Ferris admits occasion got to Irish
March 21, 2010
Ireland flanker Stephen Ferris admitted the side my have tried too hard to end their stay at Croke Park with a win © Getty Images
Stephen Ferris fears Ireland were consumed by the occasion as their Croke Park farewell party ended with an anti-climatic upset.
Scotland stunned the home crowd with a richly-deserved 23-20 victory that meant they evaded the Six Nations wooden spoon while ending their rivals' final assault on a fifth Triple Crown in seven seasons. It was a tense and enjoyable contest that was decided by man of the match Dan Parks' nerveless final-minute penalty from near the touchline.
Ireland were shattered by the result and their failure to deliver a fairytale ending to their highly successful four-year tenancy at the cathedral of Gaelic sport. Ferris, the Lions and Ulster flanker, believes the team may have learnt a valuable lesson in the importance of closeting themselves during the pre-match build up.
"There was a lot of hype coming into this game and you can't help but lift the paper and read about it," he said. "It was a massive day for us and the whole of Ireland but perhaps sometimes you need to distance yourselves from that.
"For me personally there was so much hype about Scotland being the last game at Croke Park that you can try too hard and sometimes that isn't the best thing to do. When you're on the pitch it's all guns blazing like every Test match, but before the game we were thinking about the occasion a bit more than we usually would.
"Maybe that impacted our game, maybe it did for mine slightly. That's the way it was for me and it might be the same for a few of the other players. But that's experience and it's in the bank now."
Ireland finished as Six Nations runners-up for the sixth time this decade, leaving them to reflect on a frustrating defence of their crown. The title decider in Paris five weeks ago dealt a mortal blow to their Grand Slam ambitions and also had the effect of killing off a poor tournament after just two rounds.
"Obviously we can't view this Six Nations as being successful because we haven't won anything," said Ferris. "This is a team that can win trophies and should win trophies. Everybody's building towards a big World Cup but we didn't take our eye off the money and we wanted to win this Triple Crown.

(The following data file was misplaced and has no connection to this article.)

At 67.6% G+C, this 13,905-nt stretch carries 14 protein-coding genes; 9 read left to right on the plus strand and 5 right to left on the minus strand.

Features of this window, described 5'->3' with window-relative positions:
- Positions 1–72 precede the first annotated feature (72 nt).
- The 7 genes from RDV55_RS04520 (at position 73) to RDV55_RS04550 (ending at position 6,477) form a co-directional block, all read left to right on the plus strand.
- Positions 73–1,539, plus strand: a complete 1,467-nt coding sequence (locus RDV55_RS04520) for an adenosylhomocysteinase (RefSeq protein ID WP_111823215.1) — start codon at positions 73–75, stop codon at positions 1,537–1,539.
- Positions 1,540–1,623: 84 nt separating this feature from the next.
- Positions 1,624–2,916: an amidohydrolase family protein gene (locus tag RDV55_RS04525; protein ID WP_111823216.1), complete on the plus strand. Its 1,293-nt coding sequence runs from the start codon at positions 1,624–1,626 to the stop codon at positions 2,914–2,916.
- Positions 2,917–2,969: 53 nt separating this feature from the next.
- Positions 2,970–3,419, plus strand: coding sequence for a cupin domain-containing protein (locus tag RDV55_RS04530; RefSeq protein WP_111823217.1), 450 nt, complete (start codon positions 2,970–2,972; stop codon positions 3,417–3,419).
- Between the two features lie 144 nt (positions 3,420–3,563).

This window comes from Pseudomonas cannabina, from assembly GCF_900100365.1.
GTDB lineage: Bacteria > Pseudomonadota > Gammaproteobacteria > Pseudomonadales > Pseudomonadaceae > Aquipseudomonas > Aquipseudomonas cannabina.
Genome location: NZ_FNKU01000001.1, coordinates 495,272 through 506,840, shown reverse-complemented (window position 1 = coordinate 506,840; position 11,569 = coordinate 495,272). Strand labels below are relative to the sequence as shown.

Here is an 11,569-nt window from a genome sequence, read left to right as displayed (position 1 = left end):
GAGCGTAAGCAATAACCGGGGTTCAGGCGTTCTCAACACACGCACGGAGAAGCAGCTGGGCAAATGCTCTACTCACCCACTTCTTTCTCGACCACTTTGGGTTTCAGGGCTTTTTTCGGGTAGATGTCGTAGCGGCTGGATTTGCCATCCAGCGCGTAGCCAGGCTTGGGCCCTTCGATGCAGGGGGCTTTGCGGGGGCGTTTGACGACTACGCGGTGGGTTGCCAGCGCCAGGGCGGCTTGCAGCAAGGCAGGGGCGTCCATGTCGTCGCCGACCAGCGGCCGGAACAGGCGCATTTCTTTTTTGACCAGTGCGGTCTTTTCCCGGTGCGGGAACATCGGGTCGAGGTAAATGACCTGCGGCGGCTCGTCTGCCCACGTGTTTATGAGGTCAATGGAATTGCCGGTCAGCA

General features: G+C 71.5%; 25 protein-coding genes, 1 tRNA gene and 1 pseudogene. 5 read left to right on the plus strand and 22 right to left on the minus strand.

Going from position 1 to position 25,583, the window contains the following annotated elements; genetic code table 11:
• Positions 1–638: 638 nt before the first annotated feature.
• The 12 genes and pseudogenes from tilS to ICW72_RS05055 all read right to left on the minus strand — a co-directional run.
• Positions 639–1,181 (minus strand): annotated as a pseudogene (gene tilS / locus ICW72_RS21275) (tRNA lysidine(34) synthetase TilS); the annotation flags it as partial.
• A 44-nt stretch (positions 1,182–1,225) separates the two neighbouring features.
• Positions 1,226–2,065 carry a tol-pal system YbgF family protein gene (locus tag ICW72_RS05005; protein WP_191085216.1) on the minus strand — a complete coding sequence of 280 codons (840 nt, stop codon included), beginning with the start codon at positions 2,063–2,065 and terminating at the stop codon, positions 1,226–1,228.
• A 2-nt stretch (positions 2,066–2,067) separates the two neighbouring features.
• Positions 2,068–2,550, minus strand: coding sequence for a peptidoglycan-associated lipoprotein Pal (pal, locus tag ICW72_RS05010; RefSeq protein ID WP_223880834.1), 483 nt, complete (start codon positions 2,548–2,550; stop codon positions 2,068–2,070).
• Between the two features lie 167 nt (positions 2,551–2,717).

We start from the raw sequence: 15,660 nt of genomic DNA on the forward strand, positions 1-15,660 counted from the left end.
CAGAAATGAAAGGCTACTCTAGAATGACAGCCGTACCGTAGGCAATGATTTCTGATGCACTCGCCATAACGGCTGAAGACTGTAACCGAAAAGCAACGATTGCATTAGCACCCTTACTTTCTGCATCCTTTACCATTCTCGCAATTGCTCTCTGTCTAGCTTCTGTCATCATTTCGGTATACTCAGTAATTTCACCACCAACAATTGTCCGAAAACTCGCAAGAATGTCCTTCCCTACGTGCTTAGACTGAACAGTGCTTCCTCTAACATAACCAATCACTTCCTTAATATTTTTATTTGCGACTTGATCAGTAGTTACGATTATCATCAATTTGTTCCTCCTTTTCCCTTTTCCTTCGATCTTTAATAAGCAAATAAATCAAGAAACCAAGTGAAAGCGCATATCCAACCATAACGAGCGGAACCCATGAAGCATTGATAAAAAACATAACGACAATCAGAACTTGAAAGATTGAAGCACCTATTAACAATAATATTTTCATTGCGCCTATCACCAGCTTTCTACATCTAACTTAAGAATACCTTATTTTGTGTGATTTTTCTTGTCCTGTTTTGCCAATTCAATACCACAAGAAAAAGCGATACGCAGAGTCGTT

"We've only lost two games out of the last 15 so we're not a side that is used to losing. It's a knock back when you are beaten by anybody, especially at home where we pride ourselves on our performances.
"But we'll take a lot out of these two defeats in this Six Nations and the younger lads will learn from them. We believe we're still on the right road, despite what's happened."
Ireland bristled with intent during a lightning-fast start but were hamstrung by a succession of handling errors that enabled Scotland to survive.
"We made too many mistakes on the day. It was tit for tat the whole game," said Ferris. "By the third quarter we hit a purple patch and we thought we'd kick on but every time we got back into the game they kept hunting us down.
"When they have a kicker like Dan Parks who slots them over from everywhere, it's very difficult. There was no lack of effort from us and it was a tight game that could have gone either way."
Jim Mallinder and Justin Burnell were sat on the same top table, but in different circumstances. Tom Hamilton reports on the Aviva Premiership season launch
Tom Hamilton reports back from the launch of the Guinness PRO12 where there is a renewed sense of optimism with all of the off-field changes to the league
So much for the great Australian revival, writes Greg Growden. It now has the potential of going off the rails after the capitulation at Eden Park
The latest Week in Pictures takes in photographs from the Rugby Championship, the Top 14 and the southern hemisphere domestic scene